The most meaningful impact many of us can have on someone else’s life will come from sharing our deepest pain. Sharing our pain is not always easy. It hurts. It can be awkward. Yet it can also provide meaning and purpose. Ask Phyllis and Darren Sudman. By sharing their pain, they have helped to save the lives of many other people.
It is an inspiring story, one which started nearly a decade ago.
In late 2004, Phyllis and Darren’s son Simon Sudman was born. He weighed six pounds, 15 ounces at birth, and by all signs was healthy and normal. At seven weeks, Simon smiled for the first time. 47 days later he died.
What no one knew at the time was that Simon’s tiny little heart had an unknown defect called Long QT Syndrome, which can result in sudden cardiac arrest. Phyllis and Darren had never heard of the defect. Before long, they found out that Phyllis also had the condition, and that this heart arrhythmia was responsible for up to 15% of all Sudden Infant Deaths (SIDs). Through the trauma and pain of Simon’s death, Phyllis and Darren began educating themselves about sudden cardiac arrest.
They learned that Simon was one of thousands of kids to die of sudden cardiac arrest in 2005. Many of those who died were babies, while many others were high school athletes.
“Sudden cardiac arrest is the #1 cause of death of student athletes,” Darren told me. “It is not just an adult thing.”
Darren’s words made me shudder. I felt for him. At the same time, I appreciated his willingness to share his pain. By doing so, Darren allowed me in to his story in a way that made what he was saying more personal and meaningful. Right away, I could see how Phyllis and Darren’s decision to “share their pain” had been so helpful to others.
In memory of their son, the two established Simon’s Fund. The mission of the organization is to save a child’s life . . . and then another, by raising awareness of conditions that lead to sudden cardiac arrest and death. Simon’s Fund raises money to provide free heart screenings to children. It also sponsors medical research projects, hosts awareness events, works with major medical institutions and promotes legislation dealing with sudden cardiac arrest. As a result of Simon’s Fund, dozens of students have discovered unknown, potentially-fatal heart conditions.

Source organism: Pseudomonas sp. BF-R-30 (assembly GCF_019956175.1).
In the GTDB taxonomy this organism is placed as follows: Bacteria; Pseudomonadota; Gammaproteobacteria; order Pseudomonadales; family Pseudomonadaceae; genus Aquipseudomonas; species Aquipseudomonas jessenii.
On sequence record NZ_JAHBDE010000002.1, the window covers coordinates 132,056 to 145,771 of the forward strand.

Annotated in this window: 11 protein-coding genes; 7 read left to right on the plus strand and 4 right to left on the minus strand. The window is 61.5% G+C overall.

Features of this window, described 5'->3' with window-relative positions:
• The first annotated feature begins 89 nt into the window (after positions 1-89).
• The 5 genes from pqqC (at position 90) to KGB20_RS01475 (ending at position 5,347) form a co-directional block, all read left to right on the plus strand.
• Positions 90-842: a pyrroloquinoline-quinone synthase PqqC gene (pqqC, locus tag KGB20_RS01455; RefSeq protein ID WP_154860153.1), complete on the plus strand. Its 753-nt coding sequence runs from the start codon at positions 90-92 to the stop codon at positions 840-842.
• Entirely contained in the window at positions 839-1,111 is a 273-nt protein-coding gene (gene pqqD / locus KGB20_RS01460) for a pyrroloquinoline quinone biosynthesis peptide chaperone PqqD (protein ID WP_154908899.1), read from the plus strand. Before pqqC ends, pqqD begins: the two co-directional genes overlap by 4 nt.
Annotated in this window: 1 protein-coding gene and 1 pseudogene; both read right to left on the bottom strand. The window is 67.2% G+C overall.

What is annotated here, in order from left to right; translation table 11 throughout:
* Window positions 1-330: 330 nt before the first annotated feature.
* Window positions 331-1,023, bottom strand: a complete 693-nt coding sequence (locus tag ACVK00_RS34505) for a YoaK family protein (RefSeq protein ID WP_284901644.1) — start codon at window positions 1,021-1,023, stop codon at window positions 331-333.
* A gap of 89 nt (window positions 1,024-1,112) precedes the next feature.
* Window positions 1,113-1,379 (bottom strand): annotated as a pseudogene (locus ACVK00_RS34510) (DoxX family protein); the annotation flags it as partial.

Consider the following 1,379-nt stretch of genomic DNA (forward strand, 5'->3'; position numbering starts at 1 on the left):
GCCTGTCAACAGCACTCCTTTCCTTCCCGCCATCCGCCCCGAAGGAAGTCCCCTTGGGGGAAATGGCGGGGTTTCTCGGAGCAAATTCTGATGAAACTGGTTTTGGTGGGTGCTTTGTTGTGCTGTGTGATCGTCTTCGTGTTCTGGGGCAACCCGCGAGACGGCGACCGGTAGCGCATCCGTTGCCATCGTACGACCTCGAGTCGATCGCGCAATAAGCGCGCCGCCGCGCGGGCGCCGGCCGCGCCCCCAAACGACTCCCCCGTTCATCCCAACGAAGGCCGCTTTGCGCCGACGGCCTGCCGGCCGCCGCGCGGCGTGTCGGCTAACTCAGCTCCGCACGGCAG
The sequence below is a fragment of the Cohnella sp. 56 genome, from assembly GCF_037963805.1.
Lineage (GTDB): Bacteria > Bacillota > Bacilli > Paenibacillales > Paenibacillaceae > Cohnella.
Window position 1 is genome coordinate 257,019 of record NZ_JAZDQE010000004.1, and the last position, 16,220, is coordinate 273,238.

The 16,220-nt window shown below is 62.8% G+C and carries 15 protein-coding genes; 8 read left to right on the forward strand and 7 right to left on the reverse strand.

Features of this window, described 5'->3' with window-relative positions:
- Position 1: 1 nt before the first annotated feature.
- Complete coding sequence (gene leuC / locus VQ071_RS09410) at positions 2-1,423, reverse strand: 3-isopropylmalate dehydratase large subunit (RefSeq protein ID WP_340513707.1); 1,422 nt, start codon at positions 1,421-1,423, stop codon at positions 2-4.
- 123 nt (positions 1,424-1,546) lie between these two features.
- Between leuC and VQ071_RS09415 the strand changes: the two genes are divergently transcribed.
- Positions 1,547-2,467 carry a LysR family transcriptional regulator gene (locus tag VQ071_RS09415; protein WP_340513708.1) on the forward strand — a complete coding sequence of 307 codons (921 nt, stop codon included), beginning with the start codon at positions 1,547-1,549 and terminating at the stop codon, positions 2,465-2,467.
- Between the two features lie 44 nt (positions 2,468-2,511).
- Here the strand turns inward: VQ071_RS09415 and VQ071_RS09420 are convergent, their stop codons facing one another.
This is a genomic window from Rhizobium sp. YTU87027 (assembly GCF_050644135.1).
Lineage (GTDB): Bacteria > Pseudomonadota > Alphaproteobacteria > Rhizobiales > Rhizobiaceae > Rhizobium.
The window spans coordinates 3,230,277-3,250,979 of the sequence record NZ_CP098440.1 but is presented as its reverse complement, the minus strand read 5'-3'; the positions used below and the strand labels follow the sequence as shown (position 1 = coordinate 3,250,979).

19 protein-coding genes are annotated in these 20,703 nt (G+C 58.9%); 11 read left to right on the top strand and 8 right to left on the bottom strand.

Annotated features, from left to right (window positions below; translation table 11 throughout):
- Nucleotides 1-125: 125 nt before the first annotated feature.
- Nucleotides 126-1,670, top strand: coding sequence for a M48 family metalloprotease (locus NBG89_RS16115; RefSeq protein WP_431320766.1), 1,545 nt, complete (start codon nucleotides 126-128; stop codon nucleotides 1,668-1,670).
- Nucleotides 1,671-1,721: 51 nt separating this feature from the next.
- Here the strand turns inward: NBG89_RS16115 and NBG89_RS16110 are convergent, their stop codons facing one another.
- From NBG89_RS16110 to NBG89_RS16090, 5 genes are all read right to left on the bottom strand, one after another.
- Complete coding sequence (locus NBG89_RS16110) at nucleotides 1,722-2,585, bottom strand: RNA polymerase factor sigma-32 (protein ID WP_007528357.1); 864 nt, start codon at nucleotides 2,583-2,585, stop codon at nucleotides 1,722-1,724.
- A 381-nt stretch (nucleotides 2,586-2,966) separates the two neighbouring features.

“All of the conditions are detectable and treatable,” Darren told me. “Yet it takes the lives of thousands of students every year. Have your family tested and help us spread the word,” he continued.
It is good advice.
Simon’s Fund works with many organizations across the country to raise awareness about sudden cardiac arrest, and creates ways for families to be tested. Of course, as I learned while talking to Darren, this really is an issue of awareness – which is something we can all embrace.
“Anyone can raise awareness,” he said. “It’s easy to make a difference. We don’t need to raise hundreds of millions of dollars for research. We just need to make people aware,” Darren continued. “They’ll do the rest from there!”
That is where we come in to play. As I took in their story, I couldn’t help but think about the many young people Pam and I are blessed to have in our lives. If you are a parent or have influence in a young person’s life, I would encourage you to get them tested. For more information on Simon’s Fund and/or sudden cardiac arrest, feel free to click on the link below. And to everyone who helps make Simon’s Fund such a life-giving organization, THANK YOU.
And finally, to Phyllis and Darren, thank you for sharing your pain with the rest of us. I heard once that God does not waste a single tear, and your story reinforces that belief in me. You two and your family inspire the rest of us. Please let us know if we can ever do anything to help.
The link to Simon’s Fund is here – http://www.simonsfund.org